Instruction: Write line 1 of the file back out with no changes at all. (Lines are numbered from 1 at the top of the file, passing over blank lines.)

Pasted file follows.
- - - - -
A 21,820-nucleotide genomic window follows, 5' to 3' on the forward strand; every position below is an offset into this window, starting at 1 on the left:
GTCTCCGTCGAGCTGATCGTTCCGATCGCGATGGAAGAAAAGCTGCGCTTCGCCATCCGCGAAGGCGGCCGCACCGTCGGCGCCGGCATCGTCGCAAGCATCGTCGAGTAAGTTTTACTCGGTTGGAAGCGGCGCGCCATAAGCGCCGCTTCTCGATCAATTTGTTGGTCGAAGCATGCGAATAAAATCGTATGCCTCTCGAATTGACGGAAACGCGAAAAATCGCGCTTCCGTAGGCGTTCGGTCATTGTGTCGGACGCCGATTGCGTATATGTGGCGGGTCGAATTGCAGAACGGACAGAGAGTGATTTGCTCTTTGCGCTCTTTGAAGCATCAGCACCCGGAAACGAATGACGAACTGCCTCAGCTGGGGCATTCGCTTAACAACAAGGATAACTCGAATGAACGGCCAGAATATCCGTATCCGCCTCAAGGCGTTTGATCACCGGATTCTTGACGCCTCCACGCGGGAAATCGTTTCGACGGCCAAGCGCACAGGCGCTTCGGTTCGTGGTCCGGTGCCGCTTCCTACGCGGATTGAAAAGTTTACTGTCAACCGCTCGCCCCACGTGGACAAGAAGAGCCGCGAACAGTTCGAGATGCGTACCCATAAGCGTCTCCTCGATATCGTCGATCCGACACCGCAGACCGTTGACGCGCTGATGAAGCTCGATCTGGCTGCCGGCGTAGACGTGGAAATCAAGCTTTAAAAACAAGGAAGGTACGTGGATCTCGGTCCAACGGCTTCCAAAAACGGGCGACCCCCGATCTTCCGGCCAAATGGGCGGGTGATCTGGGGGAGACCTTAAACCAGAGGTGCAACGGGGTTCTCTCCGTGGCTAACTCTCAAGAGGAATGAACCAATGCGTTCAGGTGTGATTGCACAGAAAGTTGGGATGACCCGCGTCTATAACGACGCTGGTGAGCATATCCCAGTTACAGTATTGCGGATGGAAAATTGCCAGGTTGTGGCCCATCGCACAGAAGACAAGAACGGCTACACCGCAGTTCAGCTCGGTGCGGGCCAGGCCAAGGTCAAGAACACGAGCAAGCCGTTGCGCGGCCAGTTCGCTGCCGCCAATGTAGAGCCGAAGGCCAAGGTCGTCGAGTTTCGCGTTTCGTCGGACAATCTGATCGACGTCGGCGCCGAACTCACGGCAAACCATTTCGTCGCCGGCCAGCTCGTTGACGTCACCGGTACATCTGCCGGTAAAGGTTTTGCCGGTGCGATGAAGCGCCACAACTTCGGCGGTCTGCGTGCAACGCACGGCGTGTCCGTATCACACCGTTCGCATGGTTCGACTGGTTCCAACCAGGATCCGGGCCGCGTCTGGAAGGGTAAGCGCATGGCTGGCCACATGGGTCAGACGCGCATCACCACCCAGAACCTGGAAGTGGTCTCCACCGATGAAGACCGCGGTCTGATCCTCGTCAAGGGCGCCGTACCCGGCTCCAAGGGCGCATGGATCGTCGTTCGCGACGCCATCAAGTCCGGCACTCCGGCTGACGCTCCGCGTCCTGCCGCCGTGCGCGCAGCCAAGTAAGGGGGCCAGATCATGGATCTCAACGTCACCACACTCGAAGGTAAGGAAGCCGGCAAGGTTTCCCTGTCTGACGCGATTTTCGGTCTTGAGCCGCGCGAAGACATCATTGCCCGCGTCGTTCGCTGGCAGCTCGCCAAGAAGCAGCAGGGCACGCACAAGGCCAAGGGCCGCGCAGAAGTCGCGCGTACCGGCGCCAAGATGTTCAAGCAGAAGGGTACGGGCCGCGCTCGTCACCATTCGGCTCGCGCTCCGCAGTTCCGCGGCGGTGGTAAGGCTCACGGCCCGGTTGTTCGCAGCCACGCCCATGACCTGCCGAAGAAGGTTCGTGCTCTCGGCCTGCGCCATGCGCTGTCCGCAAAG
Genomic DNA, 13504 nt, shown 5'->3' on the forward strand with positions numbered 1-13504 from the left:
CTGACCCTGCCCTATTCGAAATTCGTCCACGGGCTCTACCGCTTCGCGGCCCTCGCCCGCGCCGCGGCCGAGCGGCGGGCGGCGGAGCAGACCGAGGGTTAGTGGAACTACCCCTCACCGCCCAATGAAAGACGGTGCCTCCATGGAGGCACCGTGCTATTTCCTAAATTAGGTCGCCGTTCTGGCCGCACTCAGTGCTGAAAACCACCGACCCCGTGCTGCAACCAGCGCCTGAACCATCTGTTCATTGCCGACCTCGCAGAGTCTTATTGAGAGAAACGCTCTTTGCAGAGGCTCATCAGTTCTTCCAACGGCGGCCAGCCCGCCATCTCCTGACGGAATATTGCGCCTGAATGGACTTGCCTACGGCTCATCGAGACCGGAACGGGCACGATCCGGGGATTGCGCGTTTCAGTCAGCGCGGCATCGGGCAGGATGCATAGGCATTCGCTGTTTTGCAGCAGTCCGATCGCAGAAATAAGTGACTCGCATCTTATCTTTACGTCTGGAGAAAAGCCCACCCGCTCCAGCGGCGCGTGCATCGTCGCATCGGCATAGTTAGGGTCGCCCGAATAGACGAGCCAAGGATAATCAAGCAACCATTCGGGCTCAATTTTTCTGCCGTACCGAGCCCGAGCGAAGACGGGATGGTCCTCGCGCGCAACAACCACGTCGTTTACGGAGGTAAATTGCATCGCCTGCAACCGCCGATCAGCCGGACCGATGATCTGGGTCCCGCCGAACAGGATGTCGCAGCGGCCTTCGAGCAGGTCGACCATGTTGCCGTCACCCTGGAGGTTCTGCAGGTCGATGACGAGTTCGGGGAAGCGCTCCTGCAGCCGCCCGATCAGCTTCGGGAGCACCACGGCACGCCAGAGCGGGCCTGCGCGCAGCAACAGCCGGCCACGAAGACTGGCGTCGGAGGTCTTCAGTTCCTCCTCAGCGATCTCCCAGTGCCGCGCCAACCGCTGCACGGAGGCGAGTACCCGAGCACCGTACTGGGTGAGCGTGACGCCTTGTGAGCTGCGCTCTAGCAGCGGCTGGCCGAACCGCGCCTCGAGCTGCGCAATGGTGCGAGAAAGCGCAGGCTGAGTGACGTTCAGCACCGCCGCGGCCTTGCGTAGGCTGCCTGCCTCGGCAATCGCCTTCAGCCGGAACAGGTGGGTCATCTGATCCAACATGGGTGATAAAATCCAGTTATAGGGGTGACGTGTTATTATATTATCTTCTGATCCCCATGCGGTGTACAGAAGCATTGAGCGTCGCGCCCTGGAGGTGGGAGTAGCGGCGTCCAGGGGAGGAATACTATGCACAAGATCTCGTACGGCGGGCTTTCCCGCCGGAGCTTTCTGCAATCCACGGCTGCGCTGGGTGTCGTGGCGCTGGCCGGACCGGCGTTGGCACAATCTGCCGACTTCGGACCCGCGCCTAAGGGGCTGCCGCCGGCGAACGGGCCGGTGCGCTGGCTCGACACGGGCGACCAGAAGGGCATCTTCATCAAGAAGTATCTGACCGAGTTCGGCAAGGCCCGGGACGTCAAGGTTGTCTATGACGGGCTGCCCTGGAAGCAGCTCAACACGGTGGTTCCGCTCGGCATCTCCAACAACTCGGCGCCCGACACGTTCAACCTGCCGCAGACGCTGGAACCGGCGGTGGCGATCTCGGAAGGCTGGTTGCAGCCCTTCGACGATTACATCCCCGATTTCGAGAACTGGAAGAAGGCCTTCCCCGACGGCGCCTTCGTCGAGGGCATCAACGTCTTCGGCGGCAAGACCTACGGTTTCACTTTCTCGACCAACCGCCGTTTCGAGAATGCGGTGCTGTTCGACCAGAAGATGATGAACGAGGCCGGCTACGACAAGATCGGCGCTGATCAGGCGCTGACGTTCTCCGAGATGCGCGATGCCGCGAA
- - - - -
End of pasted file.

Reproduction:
A 21,820-nucleotide genomic window follows, 5' to 3' on the forward strand; every position below is an offset into this window, starting at 1 on the left: